[From IBM's Student Text for Introduction to Cryptography dated January 1979.]

The DES Algorithm

During the period from 1968 to 1975, IBM developed a cryptographic algorithm. This algorithm was offered as a candidate for a federal encryption standard. The algorithm, which consists of 16 separate steps, uses a key of 56 bits plus 8 bits of parity. The proposed standard algorithm was originally published in the United States Federal Register, Volume 40, Number 52, dated March 17, 1975.

This algorithm was subjected to extensive analysis by the National Bureau of Standards. On January 15, 1977, the algorithm was adopted as a United States Federal Data Processing Standard, becoming effective on July 15, 1977. The Data Encryption Standard (DES) algorithm is described in detail in the Federal Information Processing Standards Publication #46 dated January 15, 1977 (FIPS PUB46).


Since the DES standard algorithm is public knowledge with no known "short-cut" solution, deciphering data encrypted using this standard is a matter of obtaining the correct key. But, with 56 bits of user-defined key, there are more than seventy quadrillion possible keys, and therefore someone attempting to decipher the data by testing all possible keys would have to be prepared for a long effort, even using a high-speed computer.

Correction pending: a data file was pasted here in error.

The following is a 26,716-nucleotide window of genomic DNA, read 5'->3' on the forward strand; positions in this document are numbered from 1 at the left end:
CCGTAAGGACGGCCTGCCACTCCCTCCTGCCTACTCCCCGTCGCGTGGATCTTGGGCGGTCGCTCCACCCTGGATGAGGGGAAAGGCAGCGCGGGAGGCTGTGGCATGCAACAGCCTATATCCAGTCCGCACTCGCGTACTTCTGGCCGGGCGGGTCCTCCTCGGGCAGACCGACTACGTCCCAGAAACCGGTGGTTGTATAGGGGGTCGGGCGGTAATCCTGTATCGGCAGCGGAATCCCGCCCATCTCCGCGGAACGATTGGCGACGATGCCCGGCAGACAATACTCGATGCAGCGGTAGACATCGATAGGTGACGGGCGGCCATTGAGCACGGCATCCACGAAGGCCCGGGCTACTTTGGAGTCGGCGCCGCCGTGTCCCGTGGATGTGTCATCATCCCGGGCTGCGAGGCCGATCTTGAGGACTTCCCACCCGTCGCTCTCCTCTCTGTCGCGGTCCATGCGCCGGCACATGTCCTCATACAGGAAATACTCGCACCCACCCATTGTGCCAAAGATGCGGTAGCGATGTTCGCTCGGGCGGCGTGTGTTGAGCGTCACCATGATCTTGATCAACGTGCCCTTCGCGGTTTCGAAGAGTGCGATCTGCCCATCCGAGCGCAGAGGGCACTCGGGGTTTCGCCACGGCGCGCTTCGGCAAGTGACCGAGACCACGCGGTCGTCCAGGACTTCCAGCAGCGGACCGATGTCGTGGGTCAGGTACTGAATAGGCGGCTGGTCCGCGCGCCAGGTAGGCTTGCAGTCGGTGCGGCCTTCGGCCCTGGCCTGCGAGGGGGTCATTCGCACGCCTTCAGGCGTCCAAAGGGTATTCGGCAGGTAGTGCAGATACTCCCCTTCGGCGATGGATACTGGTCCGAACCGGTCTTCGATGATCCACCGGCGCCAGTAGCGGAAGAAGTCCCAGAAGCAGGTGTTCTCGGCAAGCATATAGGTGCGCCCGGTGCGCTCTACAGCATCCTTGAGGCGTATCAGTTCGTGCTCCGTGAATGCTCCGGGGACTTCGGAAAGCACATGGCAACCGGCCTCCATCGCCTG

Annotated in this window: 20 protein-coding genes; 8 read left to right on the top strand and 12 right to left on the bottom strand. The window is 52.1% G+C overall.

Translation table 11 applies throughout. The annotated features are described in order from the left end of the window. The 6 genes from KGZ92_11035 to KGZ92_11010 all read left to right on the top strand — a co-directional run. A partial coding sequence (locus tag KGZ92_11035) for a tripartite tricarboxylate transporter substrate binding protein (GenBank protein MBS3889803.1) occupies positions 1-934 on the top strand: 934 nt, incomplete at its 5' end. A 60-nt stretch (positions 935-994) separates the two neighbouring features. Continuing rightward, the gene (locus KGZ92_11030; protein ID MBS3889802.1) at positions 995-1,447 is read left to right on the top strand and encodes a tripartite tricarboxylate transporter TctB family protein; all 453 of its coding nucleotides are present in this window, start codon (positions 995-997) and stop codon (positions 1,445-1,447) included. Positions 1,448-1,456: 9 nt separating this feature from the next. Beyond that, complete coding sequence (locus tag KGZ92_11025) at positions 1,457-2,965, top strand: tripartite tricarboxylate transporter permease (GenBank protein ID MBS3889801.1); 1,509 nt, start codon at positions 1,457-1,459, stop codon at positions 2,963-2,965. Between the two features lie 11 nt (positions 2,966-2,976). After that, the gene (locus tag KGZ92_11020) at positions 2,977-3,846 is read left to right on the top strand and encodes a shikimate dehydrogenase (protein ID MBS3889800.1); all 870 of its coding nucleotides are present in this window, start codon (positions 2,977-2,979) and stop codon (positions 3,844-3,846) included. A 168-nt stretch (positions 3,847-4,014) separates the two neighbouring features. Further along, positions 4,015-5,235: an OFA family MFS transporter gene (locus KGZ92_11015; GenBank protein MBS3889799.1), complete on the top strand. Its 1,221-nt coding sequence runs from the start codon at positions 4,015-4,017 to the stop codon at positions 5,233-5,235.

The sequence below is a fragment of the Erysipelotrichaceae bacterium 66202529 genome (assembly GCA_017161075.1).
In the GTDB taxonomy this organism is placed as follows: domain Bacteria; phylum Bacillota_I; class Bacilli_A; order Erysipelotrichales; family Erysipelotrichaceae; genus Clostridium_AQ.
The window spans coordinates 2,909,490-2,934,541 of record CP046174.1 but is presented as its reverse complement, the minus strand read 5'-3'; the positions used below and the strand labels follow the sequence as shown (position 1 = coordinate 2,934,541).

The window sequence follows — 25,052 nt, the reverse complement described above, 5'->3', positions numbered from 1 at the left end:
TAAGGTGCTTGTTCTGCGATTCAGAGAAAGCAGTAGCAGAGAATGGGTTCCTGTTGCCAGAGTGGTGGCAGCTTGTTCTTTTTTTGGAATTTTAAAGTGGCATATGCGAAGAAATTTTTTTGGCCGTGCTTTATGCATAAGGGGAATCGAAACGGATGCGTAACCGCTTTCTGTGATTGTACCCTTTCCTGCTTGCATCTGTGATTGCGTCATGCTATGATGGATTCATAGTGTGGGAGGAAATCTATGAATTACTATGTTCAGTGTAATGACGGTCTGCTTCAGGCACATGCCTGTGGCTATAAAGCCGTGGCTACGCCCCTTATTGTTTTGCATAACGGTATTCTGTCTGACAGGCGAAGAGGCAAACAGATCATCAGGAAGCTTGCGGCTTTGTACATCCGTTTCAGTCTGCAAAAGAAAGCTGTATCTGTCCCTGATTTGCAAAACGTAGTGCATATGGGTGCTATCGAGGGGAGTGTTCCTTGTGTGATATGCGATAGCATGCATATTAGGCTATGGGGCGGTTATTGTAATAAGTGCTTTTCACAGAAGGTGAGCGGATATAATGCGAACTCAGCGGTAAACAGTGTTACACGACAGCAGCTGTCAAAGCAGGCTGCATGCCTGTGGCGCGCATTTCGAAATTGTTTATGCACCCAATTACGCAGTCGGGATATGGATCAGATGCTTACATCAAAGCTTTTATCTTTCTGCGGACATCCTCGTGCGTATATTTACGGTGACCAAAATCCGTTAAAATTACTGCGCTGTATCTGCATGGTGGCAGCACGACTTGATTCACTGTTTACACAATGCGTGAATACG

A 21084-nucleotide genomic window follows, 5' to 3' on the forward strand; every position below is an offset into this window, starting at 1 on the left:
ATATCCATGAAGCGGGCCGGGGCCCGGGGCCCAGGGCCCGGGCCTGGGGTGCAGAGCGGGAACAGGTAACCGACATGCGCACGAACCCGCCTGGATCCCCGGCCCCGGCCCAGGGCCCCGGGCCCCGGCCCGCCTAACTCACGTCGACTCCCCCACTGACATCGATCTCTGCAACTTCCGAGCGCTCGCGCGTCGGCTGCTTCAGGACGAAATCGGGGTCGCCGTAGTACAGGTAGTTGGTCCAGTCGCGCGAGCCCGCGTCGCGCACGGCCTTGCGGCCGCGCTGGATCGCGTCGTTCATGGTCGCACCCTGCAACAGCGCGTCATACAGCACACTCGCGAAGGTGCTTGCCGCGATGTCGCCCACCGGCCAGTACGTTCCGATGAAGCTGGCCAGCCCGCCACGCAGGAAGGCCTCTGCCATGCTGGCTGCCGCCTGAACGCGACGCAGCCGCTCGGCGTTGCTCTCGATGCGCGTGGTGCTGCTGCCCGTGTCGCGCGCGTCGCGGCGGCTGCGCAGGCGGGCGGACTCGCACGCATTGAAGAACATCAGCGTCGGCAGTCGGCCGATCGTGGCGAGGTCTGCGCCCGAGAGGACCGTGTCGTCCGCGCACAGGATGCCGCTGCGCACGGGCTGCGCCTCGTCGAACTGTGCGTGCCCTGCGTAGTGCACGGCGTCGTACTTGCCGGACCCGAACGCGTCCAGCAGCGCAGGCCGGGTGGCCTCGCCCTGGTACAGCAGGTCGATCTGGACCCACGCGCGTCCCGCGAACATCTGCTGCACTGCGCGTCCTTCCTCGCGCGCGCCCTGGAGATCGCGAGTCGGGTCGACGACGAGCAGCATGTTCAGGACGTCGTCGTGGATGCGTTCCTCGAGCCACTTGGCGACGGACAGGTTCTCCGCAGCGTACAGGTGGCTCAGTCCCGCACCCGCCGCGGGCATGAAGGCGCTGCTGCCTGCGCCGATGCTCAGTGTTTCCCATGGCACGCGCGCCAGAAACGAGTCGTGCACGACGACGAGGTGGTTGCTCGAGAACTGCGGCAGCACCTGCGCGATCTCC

Example of DES Algorithm

Here is an example of data encryption using the DES algorithm. If we assume cleartext of the characters NOW IS THE TIME and a hexadecimal key of:

C1 C2 C4 C8 83 85 86 89

then the resulting encrypted data, also expressed hexadecimally, is:

DA AD 52 AD 3F 3D 07 AC 7C 4A 3C 25 4F 16 21

If we now change the encrypting key to:

C1 C4 C4 C8 83 85 86 89

then the resulting encrypted data is:

9B 58 4E 54 4A 51 2C AD AD D5 64 AC B0 66 F3

Observe how making a very slight change to the encrypting key has a major effect on the encrypted data. This effect is due to the complex nature of the operations performed on the data using the DES algorithm.